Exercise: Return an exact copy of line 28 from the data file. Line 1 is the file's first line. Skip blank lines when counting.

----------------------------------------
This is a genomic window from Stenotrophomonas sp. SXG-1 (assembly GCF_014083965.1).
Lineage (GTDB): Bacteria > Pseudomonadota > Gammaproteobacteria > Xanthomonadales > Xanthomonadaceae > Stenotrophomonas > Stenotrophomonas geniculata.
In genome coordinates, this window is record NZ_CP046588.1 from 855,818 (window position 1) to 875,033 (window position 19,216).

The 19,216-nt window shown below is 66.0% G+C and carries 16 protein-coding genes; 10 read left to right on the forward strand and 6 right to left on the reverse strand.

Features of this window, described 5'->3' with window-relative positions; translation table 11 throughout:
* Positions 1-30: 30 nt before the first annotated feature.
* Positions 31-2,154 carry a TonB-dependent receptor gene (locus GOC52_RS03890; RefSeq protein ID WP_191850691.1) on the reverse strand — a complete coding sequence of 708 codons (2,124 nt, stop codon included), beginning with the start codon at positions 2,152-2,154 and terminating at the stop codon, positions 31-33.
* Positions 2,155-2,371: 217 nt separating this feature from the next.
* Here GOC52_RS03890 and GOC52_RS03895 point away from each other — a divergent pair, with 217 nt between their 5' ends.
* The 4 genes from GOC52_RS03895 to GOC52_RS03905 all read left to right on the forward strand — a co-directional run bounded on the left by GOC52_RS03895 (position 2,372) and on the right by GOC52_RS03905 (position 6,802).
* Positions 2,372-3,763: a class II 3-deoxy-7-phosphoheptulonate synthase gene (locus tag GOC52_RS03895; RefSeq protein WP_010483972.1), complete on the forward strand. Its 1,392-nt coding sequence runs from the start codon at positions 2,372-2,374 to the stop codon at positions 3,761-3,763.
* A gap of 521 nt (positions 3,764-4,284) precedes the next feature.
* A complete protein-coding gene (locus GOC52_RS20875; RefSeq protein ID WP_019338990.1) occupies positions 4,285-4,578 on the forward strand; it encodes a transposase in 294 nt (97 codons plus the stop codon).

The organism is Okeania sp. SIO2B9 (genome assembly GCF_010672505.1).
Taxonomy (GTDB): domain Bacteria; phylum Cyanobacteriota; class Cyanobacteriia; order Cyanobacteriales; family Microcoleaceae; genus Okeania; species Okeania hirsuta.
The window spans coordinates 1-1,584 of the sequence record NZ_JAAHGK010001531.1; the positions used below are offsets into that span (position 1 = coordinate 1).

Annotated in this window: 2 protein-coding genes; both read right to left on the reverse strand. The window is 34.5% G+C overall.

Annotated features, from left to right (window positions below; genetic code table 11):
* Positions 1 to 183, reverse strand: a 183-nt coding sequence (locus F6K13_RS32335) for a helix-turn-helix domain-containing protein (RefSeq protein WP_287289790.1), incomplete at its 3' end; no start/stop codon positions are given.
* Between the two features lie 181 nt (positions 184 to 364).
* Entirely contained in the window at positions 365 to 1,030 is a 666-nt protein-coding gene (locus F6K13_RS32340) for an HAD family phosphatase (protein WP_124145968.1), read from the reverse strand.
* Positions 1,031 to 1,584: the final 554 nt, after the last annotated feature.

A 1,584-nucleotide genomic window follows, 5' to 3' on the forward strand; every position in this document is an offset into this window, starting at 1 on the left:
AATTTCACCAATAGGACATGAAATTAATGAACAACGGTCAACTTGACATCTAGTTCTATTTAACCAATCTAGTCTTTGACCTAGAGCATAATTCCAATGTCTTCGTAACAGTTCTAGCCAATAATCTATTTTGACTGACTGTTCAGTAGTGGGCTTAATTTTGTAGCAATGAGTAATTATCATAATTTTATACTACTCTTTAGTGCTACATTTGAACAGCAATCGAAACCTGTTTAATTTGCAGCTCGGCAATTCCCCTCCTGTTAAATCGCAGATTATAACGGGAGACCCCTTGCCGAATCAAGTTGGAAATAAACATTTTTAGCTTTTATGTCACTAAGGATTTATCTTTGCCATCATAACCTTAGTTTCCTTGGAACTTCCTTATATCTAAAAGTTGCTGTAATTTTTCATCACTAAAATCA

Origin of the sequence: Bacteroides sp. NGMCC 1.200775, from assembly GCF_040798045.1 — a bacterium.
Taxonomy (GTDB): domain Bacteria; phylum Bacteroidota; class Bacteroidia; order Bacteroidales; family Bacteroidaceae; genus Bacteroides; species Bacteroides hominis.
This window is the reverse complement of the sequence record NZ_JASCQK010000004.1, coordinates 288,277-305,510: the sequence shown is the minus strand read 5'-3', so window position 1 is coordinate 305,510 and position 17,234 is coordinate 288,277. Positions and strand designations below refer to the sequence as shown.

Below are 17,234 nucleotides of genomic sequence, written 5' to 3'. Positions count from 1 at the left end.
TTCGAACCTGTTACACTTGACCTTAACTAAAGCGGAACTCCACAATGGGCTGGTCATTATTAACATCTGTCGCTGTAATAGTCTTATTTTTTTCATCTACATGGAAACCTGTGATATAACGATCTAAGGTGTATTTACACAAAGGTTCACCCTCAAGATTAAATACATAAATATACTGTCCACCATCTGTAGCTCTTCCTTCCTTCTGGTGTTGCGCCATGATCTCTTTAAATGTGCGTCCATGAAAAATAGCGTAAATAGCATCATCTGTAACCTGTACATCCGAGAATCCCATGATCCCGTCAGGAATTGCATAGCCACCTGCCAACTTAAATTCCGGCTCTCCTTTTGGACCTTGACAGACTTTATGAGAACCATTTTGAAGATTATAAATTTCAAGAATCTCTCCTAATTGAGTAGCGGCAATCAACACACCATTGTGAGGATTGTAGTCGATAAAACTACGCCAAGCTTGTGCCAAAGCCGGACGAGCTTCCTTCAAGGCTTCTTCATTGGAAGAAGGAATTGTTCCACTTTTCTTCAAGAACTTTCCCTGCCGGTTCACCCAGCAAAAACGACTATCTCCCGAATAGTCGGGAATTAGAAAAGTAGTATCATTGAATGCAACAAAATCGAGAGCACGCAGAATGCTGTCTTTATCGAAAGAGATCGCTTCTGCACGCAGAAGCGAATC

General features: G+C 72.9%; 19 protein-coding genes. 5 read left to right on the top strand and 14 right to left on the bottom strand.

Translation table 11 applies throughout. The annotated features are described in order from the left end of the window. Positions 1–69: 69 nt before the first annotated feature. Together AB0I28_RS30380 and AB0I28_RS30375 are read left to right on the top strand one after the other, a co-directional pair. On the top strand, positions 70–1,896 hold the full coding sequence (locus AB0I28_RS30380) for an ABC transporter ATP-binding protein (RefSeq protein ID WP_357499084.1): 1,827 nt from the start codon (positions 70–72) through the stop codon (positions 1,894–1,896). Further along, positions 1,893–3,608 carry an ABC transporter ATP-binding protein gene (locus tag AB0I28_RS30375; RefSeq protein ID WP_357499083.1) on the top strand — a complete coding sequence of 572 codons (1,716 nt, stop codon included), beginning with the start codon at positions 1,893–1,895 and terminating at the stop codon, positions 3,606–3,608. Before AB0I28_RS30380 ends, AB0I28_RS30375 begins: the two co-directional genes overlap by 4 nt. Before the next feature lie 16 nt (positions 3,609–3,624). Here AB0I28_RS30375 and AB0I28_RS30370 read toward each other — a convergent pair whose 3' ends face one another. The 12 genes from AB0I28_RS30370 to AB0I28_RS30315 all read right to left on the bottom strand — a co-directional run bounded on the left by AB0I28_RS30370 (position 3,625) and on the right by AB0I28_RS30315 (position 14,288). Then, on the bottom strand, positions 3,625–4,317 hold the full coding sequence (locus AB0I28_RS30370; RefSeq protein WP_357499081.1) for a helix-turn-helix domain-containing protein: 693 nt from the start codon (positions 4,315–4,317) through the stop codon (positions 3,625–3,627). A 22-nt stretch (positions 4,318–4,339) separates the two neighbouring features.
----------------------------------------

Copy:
Below are 17,234 nucleotides of genomic sequence, written 5' to 3'. Positions count from 1 at the left end.